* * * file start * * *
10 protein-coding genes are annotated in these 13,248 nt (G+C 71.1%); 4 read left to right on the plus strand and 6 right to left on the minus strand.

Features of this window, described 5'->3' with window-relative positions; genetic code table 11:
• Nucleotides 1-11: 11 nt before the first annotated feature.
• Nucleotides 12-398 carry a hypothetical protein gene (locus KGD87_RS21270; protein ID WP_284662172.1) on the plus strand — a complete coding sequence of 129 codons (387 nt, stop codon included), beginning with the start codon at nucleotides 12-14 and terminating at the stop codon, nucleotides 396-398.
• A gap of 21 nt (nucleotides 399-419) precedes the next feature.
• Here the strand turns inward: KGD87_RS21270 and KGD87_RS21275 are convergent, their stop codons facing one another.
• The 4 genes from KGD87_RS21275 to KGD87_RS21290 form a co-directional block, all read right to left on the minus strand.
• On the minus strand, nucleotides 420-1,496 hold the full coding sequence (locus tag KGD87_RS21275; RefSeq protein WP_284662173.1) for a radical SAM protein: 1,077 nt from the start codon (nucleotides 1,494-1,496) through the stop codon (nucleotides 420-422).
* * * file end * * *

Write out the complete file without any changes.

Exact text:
10 protein-coding genes are annotated in these 13,248 nt (G+C 71.1%); 4 read left to right on the plus strand and 6 right to left on the minus strand.

Features of this window, described 5'->3' with window-relative positions; genetic code table 11:
• Nucleotides 1-11: 11 nt before the first annotated feature.
• Nucleotides 12-398 carry a hypothetical protein gene (locus KGD87_RS21270; protein ID WP_284662172.1) on the plus strand — a complete coding sequence of 129 codons (387 nt, stop codon included), beginning with the start codon at nucleotides 12-14 and terminating at the stop codon, nucleotides 396-398.
• A gap of 21 nt (nucleotides 399-419) precedes the next feature.
• Here the strand turns inward: KGD87_RS21270 and KGD87_RS21275 are convergent, their stop codons facing one another.
• The 4 genes from KGD87_RS21275 to KGD87_RS21290 form a co-directional block, all read right to left on the minus strand.
• On the minus strand, nucleotides 420-1,496 hold the full coding sequence (locus tag KGD87_RS21275; RefSeq protein WP_284662173.1) for a radical SAM protein: 1,077 nt from the start codon (nucleotides 1,494-1,496) through the stop codon (nucleotides 420-422).